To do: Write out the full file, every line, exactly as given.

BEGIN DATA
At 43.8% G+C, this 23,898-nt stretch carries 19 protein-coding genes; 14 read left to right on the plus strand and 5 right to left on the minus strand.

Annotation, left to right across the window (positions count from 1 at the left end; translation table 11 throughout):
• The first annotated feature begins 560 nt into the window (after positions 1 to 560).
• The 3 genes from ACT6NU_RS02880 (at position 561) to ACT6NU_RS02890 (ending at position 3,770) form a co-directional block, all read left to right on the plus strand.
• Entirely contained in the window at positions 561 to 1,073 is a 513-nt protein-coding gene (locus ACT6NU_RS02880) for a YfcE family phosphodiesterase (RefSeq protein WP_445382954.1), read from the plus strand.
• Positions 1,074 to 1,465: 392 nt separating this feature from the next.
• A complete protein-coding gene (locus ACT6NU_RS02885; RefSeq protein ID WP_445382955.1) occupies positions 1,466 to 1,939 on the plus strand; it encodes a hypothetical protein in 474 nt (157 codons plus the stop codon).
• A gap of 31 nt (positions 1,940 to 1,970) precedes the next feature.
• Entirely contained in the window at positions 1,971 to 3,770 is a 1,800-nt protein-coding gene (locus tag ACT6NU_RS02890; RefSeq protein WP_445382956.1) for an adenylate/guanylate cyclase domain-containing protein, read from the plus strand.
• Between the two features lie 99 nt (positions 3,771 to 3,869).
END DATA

At 43.8% G+C, this 23,898-nt stretch carries 19 protein-coding genes; 14 read left to right on the plus strand and 5 right to left on the minus strand.

Annotation, left to right across the window (positions count from 1 at the left end; translation table 11 throughout):
• The first annotated feature begins 560 nt into the window (after positions 1 to 560).
• The 3 genes from ACT6NU_RS02880 (at position 561) to ACT6NU_RS02890 (ending at position 3,770) form a co-directional block, all read left to right on the plus strand.
• Entirely contained in the window at positions 561 to 1,073 is a 513-nt protein-coding gene (locus ACT6NU_RS02880) for a YfcE family phosphodiesterase (RefSeq protein WP_445382954.1), read from the plus strand.
• Positions 1,074 to 1,465: 392 nt separating this feature from the next.
• A complete protein-coding gene (locus ACT6NU_RS02885; RefSeq protein ID WP_445382955.1) occupies positions 1,466 to 1,939 on the plus strand; it encodes a hypothetical protein in 474 nt (157 codons plus the stop codon).
• A gap of 31 nt (positions 1,940 to 1,970) precedes the next feature.
• Entirely contained in the window at positions 1,971 to 3,770 is a 1,800-nt protein-coding gene (locus tag ACT6NU_RS02890; RefSeq protein WP_445382956.1) for an adenylate/guanylate cyclase domain-containing protein, read from the plus strand.
• Between the two features lie 99 nt (positions 3,771 to 3,869).